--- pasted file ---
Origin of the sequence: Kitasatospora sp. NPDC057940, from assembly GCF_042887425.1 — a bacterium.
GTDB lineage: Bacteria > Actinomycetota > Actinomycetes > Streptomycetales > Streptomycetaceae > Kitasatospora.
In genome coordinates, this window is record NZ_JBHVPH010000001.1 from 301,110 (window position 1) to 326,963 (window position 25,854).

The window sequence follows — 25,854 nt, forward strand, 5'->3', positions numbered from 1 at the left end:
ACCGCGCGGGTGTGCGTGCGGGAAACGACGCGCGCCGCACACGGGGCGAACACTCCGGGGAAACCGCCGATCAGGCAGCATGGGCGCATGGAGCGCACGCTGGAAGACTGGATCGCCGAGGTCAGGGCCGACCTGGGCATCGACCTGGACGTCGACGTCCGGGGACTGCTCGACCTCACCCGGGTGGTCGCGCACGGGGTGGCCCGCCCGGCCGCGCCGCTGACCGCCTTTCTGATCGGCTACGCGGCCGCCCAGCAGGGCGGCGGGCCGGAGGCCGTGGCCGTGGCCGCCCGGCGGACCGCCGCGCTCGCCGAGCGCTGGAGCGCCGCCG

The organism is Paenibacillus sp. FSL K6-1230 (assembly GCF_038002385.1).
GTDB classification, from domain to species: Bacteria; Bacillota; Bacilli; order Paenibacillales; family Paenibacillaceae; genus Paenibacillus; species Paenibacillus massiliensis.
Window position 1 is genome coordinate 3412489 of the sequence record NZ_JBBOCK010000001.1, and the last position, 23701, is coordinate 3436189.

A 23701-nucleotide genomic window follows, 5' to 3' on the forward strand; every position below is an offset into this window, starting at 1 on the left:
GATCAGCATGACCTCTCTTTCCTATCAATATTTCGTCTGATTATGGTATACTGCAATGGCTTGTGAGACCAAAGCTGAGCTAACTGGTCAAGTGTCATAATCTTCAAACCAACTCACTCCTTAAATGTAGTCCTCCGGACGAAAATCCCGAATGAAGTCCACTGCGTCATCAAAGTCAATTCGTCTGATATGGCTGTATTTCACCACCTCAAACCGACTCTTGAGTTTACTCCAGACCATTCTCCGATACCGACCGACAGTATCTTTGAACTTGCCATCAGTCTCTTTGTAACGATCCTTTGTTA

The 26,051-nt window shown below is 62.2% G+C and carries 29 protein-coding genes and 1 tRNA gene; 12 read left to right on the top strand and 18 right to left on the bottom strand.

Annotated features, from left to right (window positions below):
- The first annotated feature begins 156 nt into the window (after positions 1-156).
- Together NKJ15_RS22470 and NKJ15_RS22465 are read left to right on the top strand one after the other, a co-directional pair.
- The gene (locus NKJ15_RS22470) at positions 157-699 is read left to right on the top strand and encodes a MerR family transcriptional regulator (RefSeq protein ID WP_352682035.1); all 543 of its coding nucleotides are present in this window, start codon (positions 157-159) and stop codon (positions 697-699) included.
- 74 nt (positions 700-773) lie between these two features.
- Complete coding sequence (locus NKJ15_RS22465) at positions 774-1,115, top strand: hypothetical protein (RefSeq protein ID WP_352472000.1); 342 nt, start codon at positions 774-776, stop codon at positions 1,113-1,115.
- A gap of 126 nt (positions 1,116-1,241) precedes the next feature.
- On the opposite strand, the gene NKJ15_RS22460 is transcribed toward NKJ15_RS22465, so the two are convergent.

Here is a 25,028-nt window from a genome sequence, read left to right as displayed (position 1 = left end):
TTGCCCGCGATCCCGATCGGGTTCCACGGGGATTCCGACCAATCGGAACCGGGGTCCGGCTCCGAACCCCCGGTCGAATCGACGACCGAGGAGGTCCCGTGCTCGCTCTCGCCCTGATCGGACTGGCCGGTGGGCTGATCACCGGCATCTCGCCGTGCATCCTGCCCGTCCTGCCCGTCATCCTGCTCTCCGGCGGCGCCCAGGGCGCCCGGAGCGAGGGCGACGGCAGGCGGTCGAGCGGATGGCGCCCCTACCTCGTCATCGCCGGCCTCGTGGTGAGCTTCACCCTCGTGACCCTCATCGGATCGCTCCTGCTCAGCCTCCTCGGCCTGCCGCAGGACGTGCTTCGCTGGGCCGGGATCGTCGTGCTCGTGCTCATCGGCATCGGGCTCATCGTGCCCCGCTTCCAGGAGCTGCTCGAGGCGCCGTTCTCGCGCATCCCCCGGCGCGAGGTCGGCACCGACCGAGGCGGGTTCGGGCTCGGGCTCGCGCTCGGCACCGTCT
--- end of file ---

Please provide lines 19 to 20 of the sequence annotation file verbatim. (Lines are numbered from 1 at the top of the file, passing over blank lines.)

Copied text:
- On the opposite strand, the gene NKJ15_RS22460 is transcribed toward NKJ15_RS22465, so the two are convergent.

Here is a 25,028-nt window from a genome sequence, read left to right as displayed (position 1 = left end):